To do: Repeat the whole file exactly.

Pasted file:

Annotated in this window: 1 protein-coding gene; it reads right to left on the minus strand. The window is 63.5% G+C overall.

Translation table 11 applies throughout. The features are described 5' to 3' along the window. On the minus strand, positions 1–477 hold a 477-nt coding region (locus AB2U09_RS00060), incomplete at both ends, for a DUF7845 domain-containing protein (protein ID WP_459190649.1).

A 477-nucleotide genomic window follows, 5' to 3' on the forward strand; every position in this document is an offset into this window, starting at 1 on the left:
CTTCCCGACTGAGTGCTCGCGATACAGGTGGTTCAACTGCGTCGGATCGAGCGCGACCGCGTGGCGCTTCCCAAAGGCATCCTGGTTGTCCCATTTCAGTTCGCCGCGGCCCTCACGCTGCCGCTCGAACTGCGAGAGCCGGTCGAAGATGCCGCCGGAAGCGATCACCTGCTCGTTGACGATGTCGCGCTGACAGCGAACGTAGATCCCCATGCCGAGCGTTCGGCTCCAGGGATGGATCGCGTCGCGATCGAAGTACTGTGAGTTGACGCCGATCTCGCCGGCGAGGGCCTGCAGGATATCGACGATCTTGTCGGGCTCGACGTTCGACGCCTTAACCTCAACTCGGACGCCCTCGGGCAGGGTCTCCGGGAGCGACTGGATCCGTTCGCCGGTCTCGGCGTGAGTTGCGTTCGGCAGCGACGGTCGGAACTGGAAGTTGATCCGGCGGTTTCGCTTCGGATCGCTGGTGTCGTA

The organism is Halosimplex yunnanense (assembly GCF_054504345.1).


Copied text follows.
Annotated in this window: 1 protein-coding gene; it reads right to left on the minus strand. The window is 63.5% G+C overall.

Translation table 11 applies throughout. The features are described 5' to 3' along the window. On the minus strand, positions 1–477 hold a 477-nt coding region (locus AB2U09_RS00060), incomplete at both ends, for a DUF7845 domain-containing protein (protein ID WP_459190649.1).

A 477-nucleotide genomic window follows, 5' to 3' on the forward strand; every position in this document is an offset into this window, starting at 1 on the left:
CTTCCCGACTGAGTGCTCGCGATACAGGTGGTTCAACTGCGTCGGATCGAGCGCGACCGCGTGGCGCTTCCCAAAGGCATCCTGGTTGTCCCATTTCAGTTCGCCGCGGCCCTCACGCTGCCGCTCGAACTGCGAGAGCCGGTCGAAGATGCCGCCGGAAGCGATCACCTGCTCGTTGACGATGTCGCGCTGACAGCGAACGTAGATCCCCATGCCGAGCGTTCGGCTCCAGGGATGGATCGCGTCGCGATCGAAGTACTGTGAGTTGACGCCGATCTCGCCGGCGAGGGCCTGCAGGATATCGACGATCTTGTCGGGCTCGACGTTCGACGCCTTAACCTCAACTCGGACGCCCTCGGGCAGGGTCTCCGGGAGCGACTGGATCCGTTCGCCGGTCTCGGCGTGAGTTGCGTTCGGCAGCGACGGTCGGAACTGGAAGTTGATCCGGCGGTTTCGCTTCGGATCGCTGGTGTCGTA

The organism is Halosimplex yunnanense (assembly GCF_054504345.1).